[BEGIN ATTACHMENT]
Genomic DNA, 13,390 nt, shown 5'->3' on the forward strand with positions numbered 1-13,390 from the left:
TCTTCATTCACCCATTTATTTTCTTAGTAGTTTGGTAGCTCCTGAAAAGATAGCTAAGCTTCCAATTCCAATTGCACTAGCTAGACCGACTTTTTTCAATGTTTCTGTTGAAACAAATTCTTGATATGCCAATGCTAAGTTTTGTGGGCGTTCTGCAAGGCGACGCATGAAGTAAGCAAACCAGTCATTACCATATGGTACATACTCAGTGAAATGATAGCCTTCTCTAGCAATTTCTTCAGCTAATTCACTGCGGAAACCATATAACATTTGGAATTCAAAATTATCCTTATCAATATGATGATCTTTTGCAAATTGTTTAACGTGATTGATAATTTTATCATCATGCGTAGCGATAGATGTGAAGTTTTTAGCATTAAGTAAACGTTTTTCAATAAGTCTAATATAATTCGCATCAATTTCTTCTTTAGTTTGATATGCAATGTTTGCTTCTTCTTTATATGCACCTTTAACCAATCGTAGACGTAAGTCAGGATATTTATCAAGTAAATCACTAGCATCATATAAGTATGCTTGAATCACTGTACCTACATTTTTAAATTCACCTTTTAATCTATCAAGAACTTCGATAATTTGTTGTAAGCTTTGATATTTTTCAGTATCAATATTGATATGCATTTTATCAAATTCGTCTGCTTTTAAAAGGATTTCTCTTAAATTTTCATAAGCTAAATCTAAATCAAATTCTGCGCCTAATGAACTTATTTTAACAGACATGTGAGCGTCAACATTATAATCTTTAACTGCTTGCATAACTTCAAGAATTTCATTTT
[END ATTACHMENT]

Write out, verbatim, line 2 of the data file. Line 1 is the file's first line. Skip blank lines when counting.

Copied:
TCTTCATTCACCCATTTATTTTCTTAGTAGTTTGGTAGCTCCTGAAAAGATAGCTAAGCTTCCAATTCCAATTGCACTAGCTAGACCGACTTTTTTCAATGTTTCTGTTGAAACAAATTCTTGATATGCCAATGCTAAGTTTTGTGGGCGTTCTGCAAGGCGACGCATGAAGTAAGCAAACCAGTCATTACCATATGGTACATACTCAGTGAAATGATAGCCTTCTCTAGCAATTTCTTCAGCTAATTCACTGCGGAAACCATATAACATTTGGAATTCAAAATTATCCTTATCAATATGATGATCTTTTGCAAATTGTTTAACGTGATTGATAATTTTATCATCATGCGTAGCGATAGATGTGAAGTTTTTAGCATTAAGTAAACGTTTTTCAATAAGTCTAATATAATTCGCATCAATTTCTTCTTTAGTTTGATATGCAATGTTTGCTTCTTCTTTATATGCACCTTTAACCAATCGTAGACGTAAGTCAGGATATTTATCAAGTAAATCACTAGCATCATATAAGTATGCTTGAATCACTGTACCTACATTTTTAAATTCACCTTTTAATCTATCAAGAACTTCGATAATTTGTTGTAAGCTTTGATATTTTTCAGTATCAATATTGATATGCATTTTATCAAATTCGTCTGCTTTTAAAAGGATTTCTCTTAAATTTTCATAAGCTAAATCTAAATCAAATTCTGCGCCTAATGAACTTATTTTAACAGACATGTGAGCGTCAACATTATAATCTTTAACTGCTTGCATAACTTCAAGAATTTCATTTT